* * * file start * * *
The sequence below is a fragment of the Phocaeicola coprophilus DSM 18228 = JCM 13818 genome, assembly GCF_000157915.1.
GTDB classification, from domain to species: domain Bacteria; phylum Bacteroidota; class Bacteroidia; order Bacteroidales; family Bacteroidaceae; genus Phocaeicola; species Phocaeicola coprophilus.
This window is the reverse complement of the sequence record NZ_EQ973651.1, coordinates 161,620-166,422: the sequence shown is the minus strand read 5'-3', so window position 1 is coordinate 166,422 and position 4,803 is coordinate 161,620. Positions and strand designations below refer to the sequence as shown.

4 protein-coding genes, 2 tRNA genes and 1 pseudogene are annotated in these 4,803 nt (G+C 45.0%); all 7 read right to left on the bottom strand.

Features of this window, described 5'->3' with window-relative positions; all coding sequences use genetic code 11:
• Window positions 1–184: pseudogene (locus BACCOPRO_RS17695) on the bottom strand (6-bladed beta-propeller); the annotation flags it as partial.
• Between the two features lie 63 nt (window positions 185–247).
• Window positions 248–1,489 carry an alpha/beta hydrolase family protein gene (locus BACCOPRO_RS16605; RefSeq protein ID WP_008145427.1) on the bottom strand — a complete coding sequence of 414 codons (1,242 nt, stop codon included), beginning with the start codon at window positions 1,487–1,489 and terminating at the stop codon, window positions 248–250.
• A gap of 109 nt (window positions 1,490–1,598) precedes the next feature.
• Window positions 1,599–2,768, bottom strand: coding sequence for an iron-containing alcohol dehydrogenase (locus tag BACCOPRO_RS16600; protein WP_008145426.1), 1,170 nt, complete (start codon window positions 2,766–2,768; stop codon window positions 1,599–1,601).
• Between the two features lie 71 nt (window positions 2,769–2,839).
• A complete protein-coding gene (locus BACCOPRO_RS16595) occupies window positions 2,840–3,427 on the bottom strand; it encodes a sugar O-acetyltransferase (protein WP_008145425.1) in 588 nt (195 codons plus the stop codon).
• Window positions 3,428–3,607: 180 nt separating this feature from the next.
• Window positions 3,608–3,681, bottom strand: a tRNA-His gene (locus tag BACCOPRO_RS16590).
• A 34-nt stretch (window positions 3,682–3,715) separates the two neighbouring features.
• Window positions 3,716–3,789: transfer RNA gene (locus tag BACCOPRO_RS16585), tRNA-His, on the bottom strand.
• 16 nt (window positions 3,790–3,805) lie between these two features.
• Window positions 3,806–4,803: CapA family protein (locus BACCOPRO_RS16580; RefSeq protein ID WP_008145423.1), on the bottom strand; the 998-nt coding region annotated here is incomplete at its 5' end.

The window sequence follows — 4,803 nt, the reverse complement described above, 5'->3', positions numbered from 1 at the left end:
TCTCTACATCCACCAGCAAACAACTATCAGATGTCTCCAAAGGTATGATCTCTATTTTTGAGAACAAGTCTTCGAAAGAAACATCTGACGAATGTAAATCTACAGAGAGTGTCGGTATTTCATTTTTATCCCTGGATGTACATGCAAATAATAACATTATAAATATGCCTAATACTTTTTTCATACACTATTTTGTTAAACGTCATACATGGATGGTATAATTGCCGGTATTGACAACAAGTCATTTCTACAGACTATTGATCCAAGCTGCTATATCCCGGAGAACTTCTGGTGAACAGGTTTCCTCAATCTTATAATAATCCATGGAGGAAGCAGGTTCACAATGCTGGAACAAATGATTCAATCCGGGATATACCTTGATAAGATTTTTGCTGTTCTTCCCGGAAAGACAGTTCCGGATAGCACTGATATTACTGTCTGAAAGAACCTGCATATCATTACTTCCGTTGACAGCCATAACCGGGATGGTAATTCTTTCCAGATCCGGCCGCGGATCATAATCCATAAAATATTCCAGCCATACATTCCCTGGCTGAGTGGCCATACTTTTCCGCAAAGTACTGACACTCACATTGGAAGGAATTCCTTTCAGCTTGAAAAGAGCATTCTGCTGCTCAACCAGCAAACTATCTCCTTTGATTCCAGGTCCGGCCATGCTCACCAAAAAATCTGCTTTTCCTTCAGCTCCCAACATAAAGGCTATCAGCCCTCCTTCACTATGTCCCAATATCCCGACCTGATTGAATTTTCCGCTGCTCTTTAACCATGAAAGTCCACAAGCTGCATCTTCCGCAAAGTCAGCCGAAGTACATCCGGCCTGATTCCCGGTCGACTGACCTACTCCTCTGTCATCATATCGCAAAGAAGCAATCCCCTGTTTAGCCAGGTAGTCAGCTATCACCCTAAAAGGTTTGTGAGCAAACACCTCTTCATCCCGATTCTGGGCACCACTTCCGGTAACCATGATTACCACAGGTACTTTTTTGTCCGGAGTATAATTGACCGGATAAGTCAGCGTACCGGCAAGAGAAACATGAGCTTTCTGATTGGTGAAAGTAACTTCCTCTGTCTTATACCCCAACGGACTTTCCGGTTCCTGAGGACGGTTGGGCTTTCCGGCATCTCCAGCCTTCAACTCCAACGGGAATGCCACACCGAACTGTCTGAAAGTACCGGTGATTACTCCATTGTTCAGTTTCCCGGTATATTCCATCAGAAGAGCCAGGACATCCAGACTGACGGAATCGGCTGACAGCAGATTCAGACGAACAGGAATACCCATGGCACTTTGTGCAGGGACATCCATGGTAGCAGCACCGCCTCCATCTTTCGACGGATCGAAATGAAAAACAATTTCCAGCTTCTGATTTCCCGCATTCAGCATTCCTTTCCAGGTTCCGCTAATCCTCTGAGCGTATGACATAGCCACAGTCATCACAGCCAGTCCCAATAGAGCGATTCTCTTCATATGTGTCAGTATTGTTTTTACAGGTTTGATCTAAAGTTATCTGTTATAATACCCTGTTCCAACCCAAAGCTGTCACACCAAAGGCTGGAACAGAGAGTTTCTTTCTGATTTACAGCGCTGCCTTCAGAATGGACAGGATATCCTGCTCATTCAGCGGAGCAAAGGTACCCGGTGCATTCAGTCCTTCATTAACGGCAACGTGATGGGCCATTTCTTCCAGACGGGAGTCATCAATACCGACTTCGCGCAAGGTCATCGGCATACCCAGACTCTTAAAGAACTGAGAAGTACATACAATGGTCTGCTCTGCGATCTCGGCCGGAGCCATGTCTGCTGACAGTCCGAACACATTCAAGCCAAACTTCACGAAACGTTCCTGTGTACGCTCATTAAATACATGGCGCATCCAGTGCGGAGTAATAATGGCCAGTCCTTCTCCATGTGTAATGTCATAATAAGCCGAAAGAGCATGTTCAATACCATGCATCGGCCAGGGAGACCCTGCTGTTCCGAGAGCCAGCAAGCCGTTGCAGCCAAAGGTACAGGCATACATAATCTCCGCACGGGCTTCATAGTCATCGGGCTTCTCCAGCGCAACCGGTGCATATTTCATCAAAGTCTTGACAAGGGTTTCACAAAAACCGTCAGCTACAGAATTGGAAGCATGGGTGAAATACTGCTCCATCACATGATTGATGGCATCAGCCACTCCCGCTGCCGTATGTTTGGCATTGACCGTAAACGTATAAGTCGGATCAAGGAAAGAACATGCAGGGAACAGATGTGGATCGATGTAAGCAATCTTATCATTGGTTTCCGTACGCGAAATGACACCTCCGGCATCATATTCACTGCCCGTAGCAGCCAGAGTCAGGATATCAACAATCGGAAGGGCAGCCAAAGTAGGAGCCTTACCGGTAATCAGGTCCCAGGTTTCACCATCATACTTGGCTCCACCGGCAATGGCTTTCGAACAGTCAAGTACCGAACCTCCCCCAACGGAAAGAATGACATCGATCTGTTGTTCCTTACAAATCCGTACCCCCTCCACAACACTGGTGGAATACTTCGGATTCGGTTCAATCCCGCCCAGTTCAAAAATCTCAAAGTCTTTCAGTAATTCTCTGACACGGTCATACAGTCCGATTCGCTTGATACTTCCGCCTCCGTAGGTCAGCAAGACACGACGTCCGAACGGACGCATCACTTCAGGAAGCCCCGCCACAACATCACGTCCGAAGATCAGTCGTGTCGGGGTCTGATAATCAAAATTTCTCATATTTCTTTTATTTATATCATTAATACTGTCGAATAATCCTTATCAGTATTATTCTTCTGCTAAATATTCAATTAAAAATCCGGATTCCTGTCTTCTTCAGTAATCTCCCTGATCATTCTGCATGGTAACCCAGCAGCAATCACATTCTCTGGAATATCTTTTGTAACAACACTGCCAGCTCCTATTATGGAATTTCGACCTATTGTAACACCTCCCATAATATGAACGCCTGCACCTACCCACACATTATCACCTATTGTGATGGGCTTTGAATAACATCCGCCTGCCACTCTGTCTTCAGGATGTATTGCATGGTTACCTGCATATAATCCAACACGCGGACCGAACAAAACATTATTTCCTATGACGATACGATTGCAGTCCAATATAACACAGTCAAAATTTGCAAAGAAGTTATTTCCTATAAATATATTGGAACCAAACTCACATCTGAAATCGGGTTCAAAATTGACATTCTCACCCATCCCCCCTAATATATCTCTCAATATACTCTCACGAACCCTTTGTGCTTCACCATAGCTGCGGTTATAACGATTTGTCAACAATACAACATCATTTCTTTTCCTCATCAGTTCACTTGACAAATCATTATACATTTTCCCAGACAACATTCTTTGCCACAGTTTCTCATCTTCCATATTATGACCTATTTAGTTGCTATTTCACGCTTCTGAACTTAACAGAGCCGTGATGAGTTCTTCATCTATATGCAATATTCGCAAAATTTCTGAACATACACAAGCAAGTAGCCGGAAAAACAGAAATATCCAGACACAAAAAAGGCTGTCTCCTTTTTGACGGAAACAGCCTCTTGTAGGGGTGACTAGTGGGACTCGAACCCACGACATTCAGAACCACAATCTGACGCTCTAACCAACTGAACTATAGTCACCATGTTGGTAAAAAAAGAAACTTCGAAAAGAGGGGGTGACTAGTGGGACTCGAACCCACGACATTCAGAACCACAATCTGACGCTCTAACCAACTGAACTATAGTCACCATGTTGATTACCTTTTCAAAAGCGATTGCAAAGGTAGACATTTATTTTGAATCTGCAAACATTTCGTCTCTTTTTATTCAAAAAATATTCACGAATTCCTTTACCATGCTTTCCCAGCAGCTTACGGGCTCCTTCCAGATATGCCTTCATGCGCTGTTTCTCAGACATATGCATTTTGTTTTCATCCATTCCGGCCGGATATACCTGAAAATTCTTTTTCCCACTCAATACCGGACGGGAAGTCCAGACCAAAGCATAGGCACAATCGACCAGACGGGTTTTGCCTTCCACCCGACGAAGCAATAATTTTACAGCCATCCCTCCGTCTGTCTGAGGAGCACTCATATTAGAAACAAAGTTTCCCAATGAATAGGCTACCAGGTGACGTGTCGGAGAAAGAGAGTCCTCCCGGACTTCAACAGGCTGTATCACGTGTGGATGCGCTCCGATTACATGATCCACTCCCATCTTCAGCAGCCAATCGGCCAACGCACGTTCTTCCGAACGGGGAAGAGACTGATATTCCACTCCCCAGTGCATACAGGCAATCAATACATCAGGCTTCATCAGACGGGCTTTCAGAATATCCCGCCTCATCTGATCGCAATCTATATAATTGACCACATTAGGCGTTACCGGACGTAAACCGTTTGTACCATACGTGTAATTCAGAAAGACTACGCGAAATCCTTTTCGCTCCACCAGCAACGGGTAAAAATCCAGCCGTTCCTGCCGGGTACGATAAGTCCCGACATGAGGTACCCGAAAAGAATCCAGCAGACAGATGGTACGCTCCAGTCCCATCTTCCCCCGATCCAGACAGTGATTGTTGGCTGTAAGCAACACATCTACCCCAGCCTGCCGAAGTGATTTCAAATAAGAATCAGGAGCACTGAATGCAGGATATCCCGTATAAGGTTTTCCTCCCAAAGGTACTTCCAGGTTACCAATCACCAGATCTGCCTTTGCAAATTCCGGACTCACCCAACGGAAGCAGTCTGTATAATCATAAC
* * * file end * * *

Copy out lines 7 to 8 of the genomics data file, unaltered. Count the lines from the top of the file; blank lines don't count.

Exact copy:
• Between the two features lie 63 nt (window positions 185–247).
• Window positions 248–1,489 carry an alpha/beta hydrolase family protein gene (locus BACCOPRO_RS16605; RefSeq protein ID WP_008145427.1) on the bottom strand — a complete coding sequence of 414 codons (1,242 nt, stop codon included), beginning with the start codon at window positions 1,487–1,489 and terminating at the stop codon, window positions 248–250.